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Biostatistics
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Table of Contents

1 Introduction to Biostatistics 1 1.1 Introduction 2 1.2 Some Basic Concepts 2 1.3 Measurement and Measurement Scales 5 1.4 Sampling and Statistical Inference 7 1.5 The Scientific Method and the Design of Experiments 13 1.6 Computers and Biostatistical Analysis 15 1.7 Summary 16 Review Questions and Exercises 17 References 18 2 Descriptive Statistics 19 2.1 Introduction 20 2.2 The Ordered Array 20 2.3 Grouped Data: The Frequency Distribution 22 2.4 Descriptive Statistics: Measures of Central Tendency 38 2.5 Descriptive Statistics: Measures of Dispersion 43 2.6 Summary 55 Review Questions and Exercises 57 References 63 3 Some Basic Probability Concepts 65 3.1 Introduction 65 3.2 Two Views of Probability: Objective and Subjective 66 3.3 Elementary Properties of Probability 68 3.4 Calculating the Probability of an Event 69 3.5 Bayes' Theorem, Screening Tests, Sensitivity, Specificity, and Predictive Value Positive and Negative 78 3.6 Summary 84 Review Questions and Exercises 85 References 90 4 Probability Distributions 92 4.1 Introduction 93 4.2 Probability Distributions of Discrete Variables 93 4.3 The Binomial Distribution 99 4.4 The Poisson Distribution 108 4.5 Continuous Probability Distributions 113 4.6 The Normal Distribution 116 4.7 Normal Distribution Applications 122 4.8 Summary 128 Review Questions and Exercises 130 References 133 5 Some Important Sampling Distributions 134 5.1 Introduction 134 5.2 Sampling Distributions 135 5.3 Distribution of the Sample Mean 136 5.4 Distribution of the Difference Between Two Sample Means 145 5.5 Distribution of the Sample Proportion 150 5.6 Distribution of the Difference Between Two Sample Proportions 154 5.7 Summary 157 Review Questions and Exercises 158 References 160 6 Estimation 161 6.1 Introduction 162 6.2 Confidence Interval for a Population Mean 165 6.3 The t Distribution 171 6.4 Confidence Interval for the Difference Between Two Population Means 177 6.5 Confidence Interval for a Population Proportion 185 6.6 Confidence Interval for the Difference Between Two Population Proportions 187 6.7 Determination of Sample Size for Estimating Means 189 6.8 Determination of Sample Size for Estimating Proportions 191 6.9 Confidence Interval for the Variance of a Normally Distributed Population 193 6.10 Confidence Interval for the Ratio of the Variances of Two Normally Distributed Populations 198 6.11 Summary 203 Review Questions and Exercises 205 References 210 7 Hypothesis Testing 214 7.1 Introduction 215 7.2 Hypothesis Testing: A Single Population Mean 222 7.3 Hypothesis Testing: The Difference Between Two Population Means 236 7.4 Paired Comparisons 249 7.5 Hypothesis Testing: A Single Population Proportion 257 7.6 Hypothesis Testing: The Difference Between Two Population Proportions 261 7.7 Hypothesis Testing: A Single Population Variance 264 7.8 Hypothesis Testing: The Ratio of Two Population Variances 267 7.9 The Type II Error and the Power of a Test 272 7.10 Determining Sample Size to Control Type II Errors 277 7.11 Summary 280 Review Questions and Exercises 282 References 300 8 Analysis of Variance 304 8.1 Introduction 305 8.2 The Completely Randomized Design 308 8.3 The Randomized Complete Block Design 334 8.4 The Repeated Measures Design 346 8.5 The Factorial Experiment 358 8.6 Summary 373 Review Questions and Exercises 376 References 408 9 Simple Linear Regression and Correlation 413 9.1 Introduction 414 9.2 The Regression Model 414 9.3 The Sample Regression Equation 417 9.4 Evaluating the Regression Equation 427 9.5 Using the Regression Equation 441 9.6 The Correlation Model 445 9.7 The Correlation Coefficient 446 9.8 Some Precautions 459 9.9 Summary 460 Review Questions and Exercises 464 References 486 10 Multiple Regression and Correlation 489 10.1 Introduction 490 10.2 The Multiple Linear Regression Model 490 10.3 Obtaining the Multiple Regression Equation 492 10.4 Evaluating the Multiple Regression Equation 501 10.5 Using the Multiple Regression Equation 507 10.6 The Multiple Correlation Model 510 10.7 Summary 523 Review Questions and Exercises 525 References 537 11 Regression Analysis: Some Additional Techniques 539 11.1 Introduction 540 11.2 Qualitative Independent Variables 543 11.3 Variable Selection Procedures 560 11.4 Logistic Regression 569 11.5 Summary 582 Review Questions and Exercises 583 References 597 12 The Chi-Square Distribution and the Analysis of Frequencies 600 12.1 Introduction 601 12.2 The Mathematical Properties of the Chi-Square Distribution 601 12.3 Tests of Goodness-of-Fit 604 12.4 Tests of Independence 619 12.5 Tests of Homogeneity 630 12.6 The Fisher Exact Test 636 12.7 Relative Risk, Odds Ratio, and the Mantel-Haenszel Statistic 641 12.8 Summary 655 Review Questions and Exercises 657 References 666 13 Nonparametric and Distribution-Free Statistics 670 13.1 Introduction 671 13.2 Measurement Scales 672 13.3 The Sign Test 673 13.4 The Wilcoxon Signed-Rank Test for Location 681 13.5 The Median Test 686 13.6 The Mann-Whitney Test 690 13.7 The Kolmogorov-Smirnov Goodness-of-Fit Test 698 13.8 The Kruskal-Wallis One-Way Analysis of Variance by Ranks 704 13.9 The Friedman Two-Way Analysis of Variance by Ranks 712 13.10 The Spearman Rank Correlation Coefficient 718 13.11 Nonparametric Regression Analysis 727 13.12 Summary 730 Review Questions and Exercises 732 References 747 14 Survival Analysis 750 14.1 Introduction 750 14.2 Time-to-Event Data and Censoring 751 14.3 The Kaplan-Meier Procedure 756 14.4 Comparing Survival Curves 763 14.5 Cox Regression: The Proportional Hazards Model 768 14.6 Summary 773 Review Questions and Exercises 774 References 777 15 Vital Statistics (Online) www.wiley.com/college/daniel 15.1 Introduction 15.2 Death Rates and Ratios 15.3 Measures of Fertility 15.4 Measures of Morbidity 15.5 Summary Review Questions and Exercises References Appendix: Statistical Tables A-1 Answers to Odd-Numbered Exercises A-107 Index I-1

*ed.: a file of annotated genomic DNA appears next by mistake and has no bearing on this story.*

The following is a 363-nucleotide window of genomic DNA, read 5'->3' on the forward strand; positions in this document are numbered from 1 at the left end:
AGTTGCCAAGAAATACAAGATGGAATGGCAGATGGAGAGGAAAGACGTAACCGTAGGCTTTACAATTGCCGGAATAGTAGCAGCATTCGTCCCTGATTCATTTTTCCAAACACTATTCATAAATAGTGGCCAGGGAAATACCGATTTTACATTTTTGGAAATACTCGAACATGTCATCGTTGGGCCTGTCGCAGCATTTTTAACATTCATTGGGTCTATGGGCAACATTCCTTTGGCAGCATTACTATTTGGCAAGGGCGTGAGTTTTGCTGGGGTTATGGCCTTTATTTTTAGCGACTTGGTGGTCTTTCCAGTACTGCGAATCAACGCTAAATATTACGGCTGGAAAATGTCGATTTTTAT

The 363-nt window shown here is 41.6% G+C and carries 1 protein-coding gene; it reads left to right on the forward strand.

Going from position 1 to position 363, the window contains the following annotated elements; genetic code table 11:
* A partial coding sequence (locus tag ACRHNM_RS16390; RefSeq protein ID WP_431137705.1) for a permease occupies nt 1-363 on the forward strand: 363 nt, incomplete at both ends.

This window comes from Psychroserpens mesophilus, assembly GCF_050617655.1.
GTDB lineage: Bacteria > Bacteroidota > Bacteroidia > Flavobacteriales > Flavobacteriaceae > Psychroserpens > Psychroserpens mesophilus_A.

About the Author

Professor Emeritus, Georgia State University, Dr. Wayne W. Daniel taught statistics in the College of Business and the College of Allied Health Sciences for thirty years. Prior to joining the Georgia State University faculty, he was employed as a biostatistician at the Georgia Department of Public Health. Professor Daniel received his undergraduate degree from the University of Georgia, a Master of Public Health degree with biostatistics concentration from the University of North Carolina, Chapel Hill, and a Ph. D. in Public Health with concentration in biostatistics from the University of Oklahoma. During his academic career he served as a statistical consultant and authored and co-authored statistics related articles published in several scientific journals. Professor Daniel is the author of five statistics textbooks, including Biostatistics. Dr. Chad L. Cross is trained as a multidisciplinary scientist and holds advanced degrees in statistics, the life sciences, and the social sciences. He works primarily as a biostatistician, where he specializes in multivariate and nonparametric statistics, sampling and experimental design, and the application of novel techniques to nonstandard data sets. He has worked extensively with state and federal governments, academic scientists, and private consultancies. He is skilled and experienced in all aspects of research design and analysis. Dr. Cross actively pursues furthering his statistical knowledge and expertise by engaging in several professional and learned societies, including the American Statistical Association, with whom he carries the Accredited Professional Statistician credential.